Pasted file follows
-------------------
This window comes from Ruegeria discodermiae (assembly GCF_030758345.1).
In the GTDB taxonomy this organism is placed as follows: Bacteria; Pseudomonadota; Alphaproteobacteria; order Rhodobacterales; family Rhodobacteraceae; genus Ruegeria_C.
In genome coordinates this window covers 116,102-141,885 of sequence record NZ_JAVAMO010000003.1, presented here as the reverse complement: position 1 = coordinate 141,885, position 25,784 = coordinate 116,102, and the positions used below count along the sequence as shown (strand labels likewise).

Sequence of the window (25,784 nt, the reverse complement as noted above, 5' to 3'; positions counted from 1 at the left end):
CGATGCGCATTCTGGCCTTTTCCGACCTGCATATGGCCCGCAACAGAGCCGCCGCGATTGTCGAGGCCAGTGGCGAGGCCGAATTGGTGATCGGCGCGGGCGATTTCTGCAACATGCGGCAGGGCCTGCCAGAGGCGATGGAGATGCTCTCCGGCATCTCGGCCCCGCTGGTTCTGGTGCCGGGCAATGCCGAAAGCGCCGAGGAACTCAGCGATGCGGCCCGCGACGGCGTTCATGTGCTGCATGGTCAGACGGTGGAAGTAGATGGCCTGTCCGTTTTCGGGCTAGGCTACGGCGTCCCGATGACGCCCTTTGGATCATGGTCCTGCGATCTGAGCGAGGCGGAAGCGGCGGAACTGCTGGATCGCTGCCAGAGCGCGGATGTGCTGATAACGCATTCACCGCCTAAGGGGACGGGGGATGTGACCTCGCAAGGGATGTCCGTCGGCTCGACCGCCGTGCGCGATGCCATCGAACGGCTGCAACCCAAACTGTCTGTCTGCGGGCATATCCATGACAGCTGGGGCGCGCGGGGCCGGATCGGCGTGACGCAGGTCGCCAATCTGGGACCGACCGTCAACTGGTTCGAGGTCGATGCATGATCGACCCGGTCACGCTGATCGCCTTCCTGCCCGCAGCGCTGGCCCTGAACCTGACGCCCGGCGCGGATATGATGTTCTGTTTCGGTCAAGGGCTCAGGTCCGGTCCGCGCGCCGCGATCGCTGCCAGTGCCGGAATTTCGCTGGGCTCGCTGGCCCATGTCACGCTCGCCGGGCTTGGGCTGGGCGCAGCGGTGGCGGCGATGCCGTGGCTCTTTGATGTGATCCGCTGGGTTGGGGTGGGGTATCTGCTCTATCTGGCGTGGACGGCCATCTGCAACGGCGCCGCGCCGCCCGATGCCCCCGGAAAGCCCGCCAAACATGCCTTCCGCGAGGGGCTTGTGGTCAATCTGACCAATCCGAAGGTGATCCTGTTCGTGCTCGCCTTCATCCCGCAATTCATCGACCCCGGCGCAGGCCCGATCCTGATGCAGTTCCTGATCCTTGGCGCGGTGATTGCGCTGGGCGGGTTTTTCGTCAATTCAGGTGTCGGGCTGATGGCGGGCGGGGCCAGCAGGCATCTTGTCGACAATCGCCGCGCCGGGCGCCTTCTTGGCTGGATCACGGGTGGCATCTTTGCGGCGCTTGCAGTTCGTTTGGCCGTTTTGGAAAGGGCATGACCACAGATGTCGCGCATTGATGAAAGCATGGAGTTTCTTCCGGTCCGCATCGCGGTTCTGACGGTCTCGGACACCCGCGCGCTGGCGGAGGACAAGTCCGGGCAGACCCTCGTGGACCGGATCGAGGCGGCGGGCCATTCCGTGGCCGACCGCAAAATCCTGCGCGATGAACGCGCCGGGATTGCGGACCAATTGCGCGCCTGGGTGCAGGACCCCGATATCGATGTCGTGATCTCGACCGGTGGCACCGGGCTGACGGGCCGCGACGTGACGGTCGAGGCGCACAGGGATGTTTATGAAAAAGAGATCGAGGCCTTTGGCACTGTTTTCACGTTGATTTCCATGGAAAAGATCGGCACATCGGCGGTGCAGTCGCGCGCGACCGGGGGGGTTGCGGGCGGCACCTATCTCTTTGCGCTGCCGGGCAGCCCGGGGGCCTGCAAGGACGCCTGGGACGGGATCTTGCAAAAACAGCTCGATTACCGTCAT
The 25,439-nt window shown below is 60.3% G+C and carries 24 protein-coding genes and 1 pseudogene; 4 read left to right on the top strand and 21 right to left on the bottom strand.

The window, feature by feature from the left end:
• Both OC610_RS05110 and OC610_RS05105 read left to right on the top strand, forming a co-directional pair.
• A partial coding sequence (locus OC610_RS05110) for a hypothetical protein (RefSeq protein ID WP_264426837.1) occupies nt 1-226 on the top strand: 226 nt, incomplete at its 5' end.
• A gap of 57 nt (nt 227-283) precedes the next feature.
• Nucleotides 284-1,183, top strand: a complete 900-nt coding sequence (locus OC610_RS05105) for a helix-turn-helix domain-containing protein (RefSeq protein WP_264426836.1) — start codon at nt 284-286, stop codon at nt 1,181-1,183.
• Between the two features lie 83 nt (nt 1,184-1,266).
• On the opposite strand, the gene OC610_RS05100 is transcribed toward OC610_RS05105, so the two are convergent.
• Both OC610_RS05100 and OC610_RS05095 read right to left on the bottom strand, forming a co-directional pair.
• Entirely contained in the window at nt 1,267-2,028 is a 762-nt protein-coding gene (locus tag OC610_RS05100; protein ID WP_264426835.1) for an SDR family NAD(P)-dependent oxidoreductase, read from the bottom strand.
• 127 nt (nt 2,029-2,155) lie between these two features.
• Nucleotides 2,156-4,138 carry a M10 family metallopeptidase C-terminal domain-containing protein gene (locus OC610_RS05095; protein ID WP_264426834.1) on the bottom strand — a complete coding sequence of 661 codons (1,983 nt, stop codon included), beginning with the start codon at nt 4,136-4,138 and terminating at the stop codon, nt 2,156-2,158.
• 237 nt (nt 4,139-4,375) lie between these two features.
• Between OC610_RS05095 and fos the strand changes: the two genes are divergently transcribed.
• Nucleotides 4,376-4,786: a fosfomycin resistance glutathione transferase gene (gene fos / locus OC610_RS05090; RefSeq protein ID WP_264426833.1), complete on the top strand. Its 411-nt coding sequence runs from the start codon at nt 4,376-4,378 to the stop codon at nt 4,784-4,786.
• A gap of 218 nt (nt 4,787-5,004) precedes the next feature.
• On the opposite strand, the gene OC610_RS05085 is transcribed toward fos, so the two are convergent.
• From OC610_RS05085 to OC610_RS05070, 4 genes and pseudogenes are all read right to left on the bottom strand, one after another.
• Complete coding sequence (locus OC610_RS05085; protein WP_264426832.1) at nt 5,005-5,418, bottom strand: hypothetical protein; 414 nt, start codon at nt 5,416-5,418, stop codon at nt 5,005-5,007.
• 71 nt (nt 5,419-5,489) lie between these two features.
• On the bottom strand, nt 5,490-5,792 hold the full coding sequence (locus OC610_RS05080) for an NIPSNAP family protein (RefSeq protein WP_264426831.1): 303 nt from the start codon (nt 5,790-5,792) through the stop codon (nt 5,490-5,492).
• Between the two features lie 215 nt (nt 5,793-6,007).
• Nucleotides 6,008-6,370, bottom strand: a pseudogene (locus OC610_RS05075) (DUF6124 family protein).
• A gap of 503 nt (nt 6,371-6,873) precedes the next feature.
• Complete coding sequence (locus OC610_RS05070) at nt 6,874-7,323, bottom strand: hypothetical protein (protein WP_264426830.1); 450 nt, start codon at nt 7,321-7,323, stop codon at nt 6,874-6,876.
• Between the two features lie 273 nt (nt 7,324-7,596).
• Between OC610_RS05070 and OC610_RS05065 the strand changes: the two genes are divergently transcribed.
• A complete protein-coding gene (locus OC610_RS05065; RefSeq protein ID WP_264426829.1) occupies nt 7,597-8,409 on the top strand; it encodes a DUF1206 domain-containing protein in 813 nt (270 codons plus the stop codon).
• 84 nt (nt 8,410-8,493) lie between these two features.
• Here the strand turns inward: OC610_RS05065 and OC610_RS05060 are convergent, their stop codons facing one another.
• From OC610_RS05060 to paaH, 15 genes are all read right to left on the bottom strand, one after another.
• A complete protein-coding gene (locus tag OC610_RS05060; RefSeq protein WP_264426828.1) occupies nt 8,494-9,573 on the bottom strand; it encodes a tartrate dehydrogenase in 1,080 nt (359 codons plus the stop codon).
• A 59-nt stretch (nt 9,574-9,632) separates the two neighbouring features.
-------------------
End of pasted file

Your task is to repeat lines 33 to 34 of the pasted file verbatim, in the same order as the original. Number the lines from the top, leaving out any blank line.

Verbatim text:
• A complete protein-coding gene (locus OC610_RS05065; RefSeq protein ID WP_264426829.1) occupies nt 7,597-8,409 on the top strand; it encodes a DUF1206 domain-containing protein in 813 nt (270 codons plus the stop codon).
• 84 nt (nt 8,410-8,493) lie between these two features.